ACLU, Activists Aim to Prevent Secret Service from Violating Their Rights During NATO Summit
As the North Atlantic Treaty Organization (NATO) summit in Chicago nears, the Illinois chapter of the American Civil Liberties Union (ACLU) and activists are urging the United States Secret Service make public their security plan for McCormick Place, where the summit is to be held, by Monday, April 23. The ACLU maintains specific details on the security perimeter must be released so that the community can decide if the Secret Service will be violating the First Amendment rights of people, who intend to demonstrate at the summit.
The ACLU of Illinois sent a letter. It explains that, as of 2003, a “federal court settlement agreement” that resulted from an ACLU case, Albrecht v. Metropolitan Pier and Exposition Authority, “mandates that at least one person be permitted at every entrance to McCormick Place in order to distribute leaflets and creates outdoor group expressive areas near McCormick Place where all forms of expressive activity is permitted.” But, “conversations with the Secret Service” have led the ACLU chapter to conclude the entrances and outdoor areas that are protected under the settlement will be blocked off. Only persons “credentialed” to attend the summit will be able to be in these areas.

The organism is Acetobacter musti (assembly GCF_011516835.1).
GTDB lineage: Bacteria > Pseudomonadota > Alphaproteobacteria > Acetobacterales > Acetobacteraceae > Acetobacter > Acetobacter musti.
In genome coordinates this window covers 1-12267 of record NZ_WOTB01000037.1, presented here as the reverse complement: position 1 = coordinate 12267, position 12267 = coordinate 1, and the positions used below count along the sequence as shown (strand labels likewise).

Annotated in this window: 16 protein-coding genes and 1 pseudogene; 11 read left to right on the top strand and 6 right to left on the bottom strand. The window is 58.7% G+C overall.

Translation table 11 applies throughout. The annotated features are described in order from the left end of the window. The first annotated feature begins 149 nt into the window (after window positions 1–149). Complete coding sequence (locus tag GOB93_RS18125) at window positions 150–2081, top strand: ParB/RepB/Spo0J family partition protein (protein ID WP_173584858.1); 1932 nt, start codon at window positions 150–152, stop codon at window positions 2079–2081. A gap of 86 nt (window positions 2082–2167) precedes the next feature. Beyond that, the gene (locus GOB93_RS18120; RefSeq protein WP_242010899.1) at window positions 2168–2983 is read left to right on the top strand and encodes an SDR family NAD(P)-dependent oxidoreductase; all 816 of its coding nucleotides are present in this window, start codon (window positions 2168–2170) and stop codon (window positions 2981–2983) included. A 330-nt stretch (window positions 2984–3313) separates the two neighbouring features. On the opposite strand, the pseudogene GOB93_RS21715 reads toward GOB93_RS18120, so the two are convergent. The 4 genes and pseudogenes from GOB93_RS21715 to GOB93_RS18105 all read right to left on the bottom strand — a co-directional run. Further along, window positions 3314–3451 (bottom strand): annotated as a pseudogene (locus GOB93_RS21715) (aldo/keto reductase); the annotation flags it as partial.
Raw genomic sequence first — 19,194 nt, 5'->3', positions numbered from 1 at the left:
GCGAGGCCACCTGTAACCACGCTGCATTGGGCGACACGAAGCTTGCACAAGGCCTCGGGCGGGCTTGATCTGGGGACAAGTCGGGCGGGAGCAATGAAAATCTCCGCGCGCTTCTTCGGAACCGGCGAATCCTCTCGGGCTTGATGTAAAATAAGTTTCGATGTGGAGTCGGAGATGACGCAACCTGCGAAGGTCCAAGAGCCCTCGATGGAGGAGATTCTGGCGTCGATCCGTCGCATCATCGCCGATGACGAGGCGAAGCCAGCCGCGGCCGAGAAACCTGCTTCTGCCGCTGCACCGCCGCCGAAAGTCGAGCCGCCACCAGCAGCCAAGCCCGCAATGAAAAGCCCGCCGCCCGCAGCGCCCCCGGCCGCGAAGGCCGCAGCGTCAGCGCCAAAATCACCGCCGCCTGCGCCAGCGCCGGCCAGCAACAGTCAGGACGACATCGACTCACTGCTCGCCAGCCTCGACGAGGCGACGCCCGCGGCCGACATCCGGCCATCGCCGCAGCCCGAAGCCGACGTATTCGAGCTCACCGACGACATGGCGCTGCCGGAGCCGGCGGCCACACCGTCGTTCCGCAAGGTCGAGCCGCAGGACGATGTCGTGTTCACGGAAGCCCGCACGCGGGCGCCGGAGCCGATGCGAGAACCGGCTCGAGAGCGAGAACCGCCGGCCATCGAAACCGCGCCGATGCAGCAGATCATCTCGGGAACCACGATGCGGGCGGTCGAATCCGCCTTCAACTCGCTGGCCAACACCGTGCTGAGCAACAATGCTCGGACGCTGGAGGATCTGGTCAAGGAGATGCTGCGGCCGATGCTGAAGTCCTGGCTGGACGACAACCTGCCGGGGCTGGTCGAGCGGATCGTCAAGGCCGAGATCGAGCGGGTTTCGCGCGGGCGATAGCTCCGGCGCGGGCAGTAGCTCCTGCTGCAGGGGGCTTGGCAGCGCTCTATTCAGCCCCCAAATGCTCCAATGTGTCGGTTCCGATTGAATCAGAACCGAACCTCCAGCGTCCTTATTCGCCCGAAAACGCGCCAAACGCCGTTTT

Legal director of the ACLU of Illinois Harvey Grossman believes it is important to know if the Metropolitan Pier and Exposition Authority, which operates McCormick Place, and the Secret Service plan to ignore the settlement. If they do, the ACLU of Illinois may have to go to court to protect the First Amendment rights of Chicagoans and others coming to protest the NATO summit.
Additionally, the ACLU chapter’s letter asks for information on how the Secret Service might limit free speech and assembly outside the security perimeter during the summit. Currently, a group called the Coalition Against NATO/G8’s War and Poverty Agenda (CANG8) has a permit for a march to McCormick Place on May 21 and a rally at the intersection of 23rd and Indiana near the summit. The Secret Service is believed to have an issue with allowing this to be the endpoint of the march and do not want any large groups to gather here. If this is the case, the ACLU contends the Secret Service must outline where groups could go to assemble.
An organizer with CANG8, Andy Thayer, indicated in a press release that activists would support legal action in court if necessary. They believe, politically speaking, the fact that this is an election year makes it especially troublesome for the Obama administration to have thousands of people out in the streets challenging the administration’s pro-war policies.
The Secret Service has “purposely dragged their heels on announcing the security perimeter,” says Thayer. Nonetheless, members of the Chicago community have done their best to proactively prepare events and plan ahead so that there will be public demonstrations when dignitaries meet at the NATO summit.
It is worth noting that Chicago Mayor Rahm Emanuel passed protest restrictions in January that, in addition to whatever measures put in place by the Secret Service, will also be inhibiting First Amendment rights.